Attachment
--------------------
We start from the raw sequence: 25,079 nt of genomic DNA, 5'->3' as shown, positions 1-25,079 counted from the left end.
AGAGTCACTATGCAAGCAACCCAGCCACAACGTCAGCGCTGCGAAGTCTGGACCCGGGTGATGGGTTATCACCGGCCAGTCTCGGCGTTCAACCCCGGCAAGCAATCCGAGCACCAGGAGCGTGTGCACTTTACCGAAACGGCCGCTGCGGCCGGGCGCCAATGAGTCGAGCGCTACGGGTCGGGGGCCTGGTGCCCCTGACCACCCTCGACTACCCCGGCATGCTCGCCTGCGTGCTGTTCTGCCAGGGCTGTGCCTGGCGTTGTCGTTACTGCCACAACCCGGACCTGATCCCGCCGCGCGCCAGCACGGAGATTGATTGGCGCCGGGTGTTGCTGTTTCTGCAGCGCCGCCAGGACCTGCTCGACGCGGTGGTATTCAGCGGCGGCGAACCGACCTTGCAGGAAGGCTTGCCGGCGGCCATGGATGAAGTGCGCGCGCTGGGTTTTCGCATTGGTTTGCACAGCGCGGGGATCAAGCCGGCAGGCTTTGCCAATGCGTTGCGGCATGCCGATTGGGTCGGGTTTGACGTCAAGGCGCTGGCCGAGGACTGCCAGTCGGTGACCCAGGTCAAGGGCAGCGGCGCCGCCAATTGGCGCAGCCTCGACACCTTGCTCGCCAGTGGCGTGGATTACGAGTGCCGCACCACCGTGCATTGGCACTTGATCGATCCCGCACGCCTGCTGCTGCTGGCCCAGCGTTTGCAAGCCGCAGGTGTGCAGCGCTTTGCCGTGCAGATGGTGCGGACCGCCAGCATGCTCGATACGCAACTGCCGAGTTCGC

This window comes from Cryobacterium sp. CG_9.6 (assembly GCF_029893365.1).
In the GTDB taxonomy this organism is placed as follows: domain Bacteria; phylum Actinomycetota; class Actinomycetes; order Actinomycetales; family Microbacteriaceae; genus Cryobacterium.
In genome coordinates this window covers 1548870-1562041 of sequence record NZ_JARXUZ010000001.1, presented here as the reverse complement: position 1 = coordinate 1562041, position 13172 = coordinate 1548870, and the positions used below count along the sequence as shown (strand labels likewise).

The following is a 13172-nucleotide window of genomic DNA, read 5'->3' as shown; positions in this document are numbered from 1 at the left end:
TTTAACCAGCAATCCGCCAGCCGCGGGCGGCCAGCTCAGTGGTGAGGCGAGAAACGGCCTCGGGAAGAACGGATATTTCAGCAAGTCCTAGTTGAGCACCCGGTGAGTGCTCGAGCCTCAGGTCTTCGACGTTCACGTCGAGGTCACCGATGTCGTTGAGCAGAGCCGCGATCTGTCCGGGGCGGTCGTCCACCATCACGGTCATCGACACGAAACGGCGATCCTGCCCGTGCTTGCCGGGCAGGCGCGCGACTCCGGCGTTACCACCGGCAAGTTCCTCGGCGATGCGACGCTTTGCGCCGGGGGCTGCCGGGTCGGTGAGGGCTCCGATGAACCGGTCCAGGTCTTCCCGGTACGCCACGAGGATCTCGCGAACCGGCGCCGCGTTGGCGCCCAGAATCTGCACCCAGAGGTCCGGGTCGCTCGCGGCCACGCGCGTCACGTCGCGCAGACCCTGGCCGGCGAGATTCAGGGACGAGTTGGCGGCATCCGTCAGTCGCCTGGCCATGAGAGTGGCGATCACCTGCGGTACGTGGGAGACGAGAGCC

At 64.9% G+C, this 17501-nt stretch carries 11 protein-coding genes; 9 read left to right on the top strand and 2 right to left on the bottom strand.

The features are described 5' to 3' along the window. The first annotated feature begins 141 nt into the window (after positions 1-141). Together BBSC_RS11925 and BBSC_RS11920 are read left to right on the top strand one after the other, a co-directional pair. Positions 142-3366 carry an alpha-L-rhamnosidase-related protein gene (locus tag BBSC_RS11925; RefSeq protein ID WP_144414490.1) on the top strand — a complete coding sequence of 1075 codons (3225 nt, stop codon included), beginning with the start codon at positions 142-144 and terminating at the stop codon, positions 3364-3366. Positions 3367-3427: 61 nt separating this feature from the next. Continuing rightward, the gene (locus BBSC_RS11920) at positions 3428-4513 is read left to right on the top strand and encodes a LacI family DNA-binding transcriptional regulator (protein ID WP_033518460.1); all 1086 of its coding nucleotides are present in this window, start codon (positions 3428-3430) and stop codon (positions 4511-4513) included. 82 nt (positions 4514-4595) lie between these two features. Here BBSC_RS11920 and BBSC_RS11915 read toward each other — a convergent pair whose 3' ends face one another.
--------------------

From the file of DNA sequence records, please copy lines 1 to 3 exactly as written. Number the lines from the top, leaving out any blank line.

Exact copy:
We start from the raw sequence: 25,079 nt of genomic DNA, 5'->3' as shown, positions 1-25,079 counted from the left end.
AGAGTCACTATGCAAGCAACCCAGCCACAACGTCAGCGCTGCGAAGTCTGGACCCGGGTGATGGGTTATCACCGGCCAGTCTCGGCGTTCAACCCCGGCAAGCAATCCGAGCACCAGGAGCGTGTGCACTTTACCGAAACGGCCGCTGCGGCCGGGCGCCAATGAGTCGAGCGCTACGGGTCGGGGGCCTGGTGCCCCTGACCACCCTCGACTACCCCGGCATGCTCGCCTGCGTGCTGTTCTGCCAGGGCTGTGCCTGGCGTTGTCGTTACTGCCACAACCCGGACCTGATCCCGCCGCGCGCCAGCACGGAGATTGATTGGCGCCGGGTGTTGCTGTTTCTGCAGCGCCGCCAGGACCTGCTCGACGCGGTGGTATTCAGCGGCGGCGAACCGACCTTGCAGGAAGGCTTGCCGGCGGCCATGGATGAAGTGCGCGCGCTGGGTTTTCGCATTGGTTTGCACAGCGCGGGGATCAAGCCGGCAGGCTTTGCCAATGCGTTGCGGCATGCCGATTGGGTCGGGTTTGACGTCAAGGCGCTGGCCGAGGACTGCCAGTCGGTGACCCAGGTCAAGGGCAGCGGCGCCGCCAATTGGCGCAGCCTCGACACCTTGCTCGCCAGTGGCGTGGATTACGAGTGCCGCACCACCGTGCATTGGCACTTGATCGATCCCGCACGCCTGCTGCTGCTGGCCCAGCGTTTGCAAGCCGCAGGTGTGCAGCGCTTTGCCGTGCAGATGGTGCGGACCGCCAGCATGCTCGATACGCAACTGCCGAGTTCGC

This window comes from Cryobacterium sp. CG_9.6 (assembly GCF_029893365.1).